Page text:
Spicy pulled pork ramen made with homemade bone broth and aromatics like lemongrass and ginger will satisfy your hungry family and cure the cold weather blues. Use your leftover pulled pork and other favorite vegetables to create this soul satisfying bowl of noodle goodness. Find more leftover pulled pork recipes here.
My kids love ramen. They love soup and the love all the noodles they can get in their soup bowl. My husband was the first to introduce ramen to them. And yes, it was the instant totally bad for you ramen bricks and sodium laden soup broth.
I learned to fill their ramen bowls up with vegetables and meat to make them healthy-ish. With a giant Asian market only 10 minutes away, we’ve stocked on all different kinds of noodles and ingredients.
And eventually, I learned to make my own ramen broth, including this delicious spicy pulled pork ramen.
Why this recipe is so awesome
Ramen is popular Japanese soup consisting of wheat noodles that has evolved into a filling and inexpensive meal popular all over the world. There are many different varieties and flavors of ramen. And of course, the ramen toppings are endless.
One meal all of my kids can agree on is my homemade ramen bowls.
The base of this pork ramen broth is my pork bone broth. If you do not have or cannot find pork broth, you can substitute with chicken or vegetable stock. The higher quality of the stock you use, the better tasting ramen broth you will have.
I start the ramen broth by sautéing lemon grass and onions. I love the aroma and flavor of lemongrass and have a plant in my yard so I can use often. It was a delicious base for my chicken udon noodle soup with lemongrass, so I used it again for my ramen broth.
Once the vegetables are soft and aromatic, you add the rest of the ingredients and let all the flavors meld together in a slow simmer.
I serve ramen to my family a la carte style. I chop up all the vegetables and everyone can customize their bowl with their favorite toppings.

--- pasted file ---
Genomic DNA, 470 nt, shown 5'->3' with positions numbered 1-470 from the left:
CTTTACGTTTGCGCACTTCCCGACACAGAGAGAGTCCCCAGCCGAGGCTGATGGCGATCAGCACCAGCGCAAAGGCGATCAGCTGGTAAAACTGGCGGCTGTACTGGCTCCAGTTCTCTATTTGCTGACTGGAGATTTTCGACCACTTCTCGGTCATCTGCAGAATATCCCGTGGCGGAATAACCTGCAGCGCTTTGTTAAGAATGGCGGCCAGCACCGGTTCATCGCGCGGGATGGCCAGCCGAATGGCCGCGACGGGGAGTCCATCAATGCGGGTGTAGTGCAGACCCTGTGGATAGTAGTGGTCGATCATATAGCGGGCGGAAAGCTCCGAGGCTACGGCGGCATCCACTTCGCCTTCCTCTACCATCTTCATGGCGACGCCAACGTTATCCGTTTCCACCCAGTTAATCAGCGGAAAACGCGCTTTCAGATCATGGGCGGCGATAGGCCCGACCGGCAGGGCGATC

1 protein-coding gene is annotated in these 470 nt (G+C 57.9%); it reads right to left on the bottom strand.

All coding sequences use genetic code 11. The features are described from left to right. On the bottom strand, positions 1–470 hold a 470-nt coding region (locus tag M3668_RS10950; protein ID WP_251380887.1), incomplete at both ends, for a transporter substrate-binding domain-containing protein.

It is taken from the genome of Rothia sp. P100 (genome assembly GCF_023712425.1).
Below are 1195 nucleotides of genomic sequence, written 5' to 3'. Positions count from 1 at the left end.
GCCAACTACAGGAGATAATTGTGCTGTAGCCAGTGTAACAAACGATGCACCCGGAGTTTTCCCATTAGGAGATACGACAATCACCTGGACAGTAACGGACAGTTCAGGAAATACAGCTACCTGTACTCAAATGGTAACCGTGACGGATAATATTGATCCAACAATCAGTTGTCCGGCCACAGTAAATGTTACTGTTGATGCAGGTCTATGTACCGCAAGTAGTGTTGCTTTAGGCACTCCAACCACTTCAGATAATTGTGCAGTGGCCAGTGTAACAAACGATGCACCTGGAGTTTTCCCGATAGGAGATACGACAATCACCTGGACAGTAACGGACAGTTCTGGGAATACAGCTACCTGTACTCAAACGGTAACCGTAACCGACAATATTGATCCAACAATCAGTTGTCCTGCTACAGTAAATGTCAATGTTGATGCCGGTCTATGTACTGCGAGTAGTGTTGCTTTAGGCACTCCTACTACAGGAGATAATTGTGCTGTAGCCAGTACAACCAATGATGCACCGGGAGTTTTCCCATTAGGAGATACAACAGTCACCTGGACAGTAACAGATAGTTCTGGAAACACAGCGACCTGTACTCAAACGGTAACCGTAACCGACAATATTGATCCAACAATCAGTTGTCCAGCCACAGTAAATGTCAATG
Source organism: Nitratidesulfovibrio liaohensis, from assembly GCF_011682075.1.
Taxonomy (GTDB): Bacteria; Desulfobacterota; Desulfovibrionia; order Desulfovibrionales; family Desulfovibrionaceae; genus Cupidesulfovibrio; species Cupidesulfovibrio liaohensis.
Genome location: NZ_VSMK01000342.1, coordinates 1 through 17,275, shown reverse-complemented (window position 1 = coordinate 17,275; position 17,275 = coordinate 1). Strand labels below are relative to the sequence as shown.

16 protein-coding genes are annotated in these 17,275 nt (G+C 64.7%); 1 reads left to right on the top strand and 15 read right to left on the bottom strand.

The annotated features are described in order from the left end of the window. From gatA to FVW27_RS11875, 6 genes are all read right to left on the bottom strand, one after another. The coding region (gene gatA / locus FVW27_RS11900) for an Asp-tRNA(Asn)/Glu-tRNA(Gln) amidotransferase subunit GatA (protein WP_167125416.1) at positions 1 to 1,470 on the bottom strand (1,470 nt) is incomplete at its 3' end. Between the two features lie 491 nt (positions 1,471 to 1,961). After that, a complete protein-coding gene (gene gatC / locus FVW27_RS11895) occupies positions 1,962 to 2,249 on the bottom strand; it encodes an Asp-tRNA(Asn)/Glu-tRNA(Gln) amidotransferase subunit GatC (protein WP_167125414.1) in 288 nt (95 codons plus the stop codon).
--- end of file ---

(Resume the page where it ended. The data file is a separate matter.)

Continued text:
I usually use leftovers from my crispy pulled pork for the meat, but you can also use shredded chicken, tofu or any other protein you like.
Ingredients you need
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Ramen Broth Ingredients
- Pork broth: If you do not have pork broth (homemade or store bought), you can also use chicken or vegetable broth.
- Lemongrass stalk: This is both aromatic and flavorful.
- Onion: You can use brown or white onions.
- Extra virgin olive oil: You can also use any other netural oil like corn or vegetable oil.
- Sesame oil: A little sesame oil goes a long way in terms of flavor.
- Garlic: Fresh garlic offers the best flavor.
- Fresh ginger: Again, fresh ginger offers the best flavor compared to powdered.
- Sake: Yup, a little sake adds something unique to the broth. Don’t worry, the alcohol burns off. If you prefer no alcohol, add a little bit of dried seaweed instead.
- Miso: This paste comes in a variety of flavors. Use whichever you prefer or can find.
- Chile paste: Use Thai chile paste or sriracha and as much as you like.
- Soy sauce: You can also use Tamari sauce.
- Dried shiitake mushrooms: Again, we are building up the flavors of the broth. I have a package of dried mushrooms in the pantry just for making ramen broth.
Other Ramen Ingredients
- Ramen noodles: Ramen noodles come in all shapes and sizes. You have the squiggly bricks similar to what you find in the very Americanized packaged bricks you find at the grocery store. Japanese ramen noodles can also be found flat and straight. Whatever shape noodles you use, for it be ramen, they do need to be wheat noodles.
- Favorite vegetables: I like bean sprouts, mushrooms and shredded carrots! More topping ideas are listed further below.
- Protein: Shredded pork or chicken, slices of steak, soft boiled egg or tofu.
- Fresh herbs: Cilantro, basil and/or green onions.
- More flavors: Chile paste, lime or extra soy sauce.
1. Cut the lemongrass into pieces that will fit in your pot. Slice down the center of the reed to open it up and/or smash it with the back of your knife. This helps release the flavor of the lemongrass.
2. Heat a large pot over high heat and add oils. When the oil is hot, add the lemongrass and onions and cook until softened, about 5 minutes. Stir in the garlic, ginger, miso, chile paste and cook for 2 minutes.
3. Pour in the pork broth and remaining broth ingredients. Bring mixture to a boil, then reduce the heat to low, cover, and cook for 30 minutes.
4. Using a slotted spoon or pour through a colander, remove and discard the solids and reserve the broth. I strain the broth twice, once with a big holed strainer to grab the big stuff, then with a fine strainer to get the smaller bits.